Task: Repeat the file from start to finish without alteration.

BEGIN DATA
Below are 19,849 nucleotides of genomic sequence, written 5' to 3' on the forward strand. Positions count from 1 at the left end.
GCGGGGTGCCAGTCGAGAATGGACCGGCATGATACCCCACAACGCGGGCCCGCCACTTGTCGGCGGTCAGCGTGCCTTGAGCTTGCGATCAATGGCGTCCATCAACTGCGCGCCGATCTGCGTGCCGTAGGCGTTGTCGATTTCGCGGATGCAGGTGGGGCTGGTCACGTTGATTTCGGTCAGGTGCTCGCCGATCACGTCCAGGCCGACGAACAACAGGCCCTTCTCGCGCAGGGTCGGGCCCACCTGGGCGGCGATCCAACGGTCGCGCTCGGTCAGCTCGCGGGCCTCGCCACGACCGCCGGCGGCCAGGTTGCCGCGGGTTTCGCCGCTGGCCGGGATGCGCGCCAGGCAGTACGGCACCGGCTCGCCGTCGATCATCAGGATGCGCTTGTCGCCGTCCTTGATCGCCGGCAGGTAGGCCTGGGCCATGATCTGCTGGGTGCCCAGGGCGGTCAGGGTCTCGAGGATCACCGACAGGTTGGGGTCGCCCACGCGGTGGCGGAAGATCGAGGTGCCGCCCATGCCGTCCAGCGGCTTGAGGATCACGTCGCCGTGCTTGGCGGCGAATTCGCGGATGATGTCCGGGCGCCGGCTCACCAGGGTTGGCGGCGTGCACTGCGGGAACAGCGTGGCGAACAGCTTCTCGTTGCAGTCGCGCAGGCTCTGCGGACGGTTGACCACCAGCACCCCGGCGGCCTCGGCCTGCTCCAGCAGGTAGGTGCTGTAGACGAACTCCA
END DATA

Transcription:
Below are 19,849 nucleotides of genomic sequence, written 5' to 3' on the forward strand. Positions count from 1 at the left end.
GCGGGGTGCCAGTCGAGAATGGACCGGCATGATACCCCACAACGCGGGCCCGCCACTTGTCGGCGGTCAGCGTGCCTTGAGCTTGCGATCAATGGCGTCCATCAACTGCGCGCCGATCTGCGTGCCGTAGGCGTTGTCGATTTCGCGGATGCAGGTGGGGCTGGTCACGTTGATTTCGGTCAGGTGCTCGCCGATCACGTCCAGGCCGACGAACAACAGGCCCTTCTCGCGCAGGGTCGGGCCCACCTGGGCGGCGATCCAACGGTCGCGCTCGGTCAGCTCGCGGGCCTCGCCACGACCGCCGGCGGCCAGGTTGCCGCGGGTTTCGCCGCTGGCCGGGATGCGCGCCAGGCAGTACGGCACCGGCTCGCCGTCGATCATCAGGATGCGCTTGTCGCCGTCCTTGATCGCCGGCAGGTAGGCCTGGGCCATGATCTGCTGGGTGCCCAGGGCGGTCAGGGTCTCGAGGATCACCGACAGGTTGGGGTCGCCCACGCGGTGGCGGAAGATCGAGGTGCCGCCCATGCCGTCCAGCGGCTTGAGGATCACGTCGCCGTGCTTGGCGGCGAATTCGCGGATGATGTCCGGGCGCCGGCTCACCAGGGTTGGCGGCGTGCACTGCGGGAACAGCGTGGCGAACAGCTTCTCGTTGCAGTCGCGCAGGCTCTGCGGACGGTTGACCACCAGCACCCCGGCGGCCTCGGCCTGCTCCAGCAGGTAGGTGCTGTAGACGAACTCCA